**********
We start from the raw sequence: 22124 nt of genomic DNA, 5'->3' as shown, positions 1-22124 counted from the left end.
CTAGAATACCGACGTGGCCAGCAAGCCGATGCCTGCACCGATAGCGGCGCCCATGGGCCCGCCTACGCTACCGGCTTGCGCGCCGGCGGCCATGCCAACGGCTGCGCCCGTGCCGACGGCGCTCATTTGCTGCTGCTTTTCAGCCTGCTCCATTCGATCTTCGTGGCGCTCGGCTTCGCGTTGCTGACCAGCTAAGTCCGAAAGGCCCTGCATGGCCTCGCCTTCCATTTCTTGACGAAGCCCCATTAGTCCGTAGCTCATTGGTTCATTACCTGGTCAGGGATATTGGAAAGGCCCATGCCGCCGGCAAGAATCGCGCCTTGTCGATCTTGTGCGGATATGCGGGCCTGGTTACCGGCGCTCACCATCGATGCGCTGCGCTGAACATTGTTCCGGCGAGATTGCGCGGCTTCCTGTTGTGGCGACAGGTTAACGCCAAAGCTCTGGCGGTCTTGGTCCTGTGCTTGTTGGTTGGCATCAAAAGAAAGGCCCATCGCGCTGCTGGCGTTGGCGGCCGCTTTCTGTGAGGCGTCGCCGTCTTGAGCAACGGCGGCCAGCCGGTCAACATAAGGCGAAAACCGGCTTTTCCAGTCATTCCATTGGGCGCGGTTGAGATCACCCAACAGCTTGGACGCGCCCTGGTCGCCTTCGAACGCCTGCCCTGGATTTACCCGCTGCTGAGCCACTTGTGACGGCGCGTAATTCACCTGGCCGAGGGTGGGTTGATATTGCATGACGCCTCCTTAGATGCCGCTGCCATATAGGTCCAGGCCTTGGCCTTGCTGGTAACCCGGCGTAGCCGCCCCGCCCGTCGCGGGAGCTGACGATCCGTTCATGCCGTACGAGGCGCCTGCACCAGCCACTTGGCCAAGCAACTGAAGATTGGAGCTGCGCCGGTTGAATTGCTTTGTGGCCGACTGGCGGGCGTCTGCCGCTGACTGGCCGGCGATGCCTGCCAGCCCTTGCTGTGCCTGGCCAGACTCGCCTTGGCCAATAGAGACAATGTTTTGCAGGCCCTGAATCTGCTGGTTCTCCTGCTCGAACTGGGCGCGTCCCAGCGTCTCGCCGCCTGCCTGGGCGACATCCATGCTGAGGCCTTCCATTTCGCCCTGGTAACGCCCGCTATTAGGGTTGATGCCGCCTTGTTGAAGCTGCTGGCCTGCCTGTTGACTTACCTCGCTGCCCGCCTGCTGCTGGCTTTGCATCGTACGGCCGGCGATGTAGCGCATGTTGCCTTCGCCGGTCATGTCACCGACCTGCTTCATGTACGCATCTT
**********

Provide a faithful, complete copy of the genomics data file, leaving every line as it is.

We start from the raw sequence: 22124 nt of genomic DNA, 5'->3' as shown, positions 1-22124 counted from the left end.
CTAGAATACCGACGTGGCCAGCAAGCCGATGCCTGCACCGATAGCGGCGCCCATGGGCCCGCCTACGCTACCGGCTTGCGCGCCGGCGGCCATGCCAACGGCTGCGCCCGTGCCGACGGCGCTCATTTGCTGCTGCTTTTCAGCCTGCTCCATTCGATCTTCGTGGCGCTCGGCTTCGCGTTGCTGACCAGCTAAGTCCGAAAGGCCCTGCATGGCCTCGCCTTCCATTTCTTGACGAAGCCCCATTAGTCCGTAGCTCATTGGTTCATTACCTGGTCAGGGATATTGGAAAGGCCCATGCCGCCGGCAAGAATCGCGCCTTGTCGATCTTGTGCGGATATGCGGGCCTGGTTACCGGCGCTCACCATCGATGCGCTGCGCTGAACATTGTTCCGGCGAGATTGCGCGGCTTCCTGTTGTGGCGACAGGTTAACGCCAAAGCTCTGGCGGTCTTGGTCCTGTGCTTGTTGGTTGGCATCAAAAGAAAGGCCCATCGCGCTGCTGGCGTTGGCGGCCGCTTTCTGTGAGGCGTCGCCGTCTTGAGCAACGGCGGCCAGCCGGTCAACATAAGGCGAAAACCGGCTTTTCCAGTCATTCCATTGGGCGCGGTTGAGATCACCCAACAGCTTGGACGCGCCCTGGTCGCCTTCGAACGCCTGCCCTGGATTTACCCGCTGCTGAGCCACTTGTGACGGCGCGTAATTCACCTGGCCGAGGGTGGGTTGATATTGCATGACGCCTCCTTAGATGCCGCTGCCATATAGGTCCAGGCCTTGGCCTTGCTGGTAACCCGGCGTAGCCGCCCCGCCCGTCGCGGGAGCTGACGATCCGTTCATGCCGTACGAGGCGCCTGCACCAGCCACTTGGCCAAGCAACTGAAGATTGGAGCTGCGCCGGTTGAATTGCTTTGTGGCCGACTGGCGGGCGTCTGCCGCTGACTGGCCGGCGATGCCTGCCAGCCCTTGCTGTGCCTGGCCAGACTCGCCTTGGCCAATAGAGACAATGTTTTGCAGGCCCTGAATCTGCTGGTTCTCCTGCTCGAACTGGGCGCGTCCCAGCGTCTCGCCGCCTGCCTGGGCGACATCCATGCTGAGGCCTTCCATTTCGCCCTGGTAACGCCCGCTATTAGGGTTGATGCCGCCTTGTTGAAGCTGCTGGCCTGCCTGTTGACTTACCTCGCTGCCCGCCTGCTGCTGGCTTTGCATCGTACGGCCGGCGATGTAGCGCATGTTGCCTTCGCCGGTCATGTCACCGACCTGCTTCATGTACGCATCTT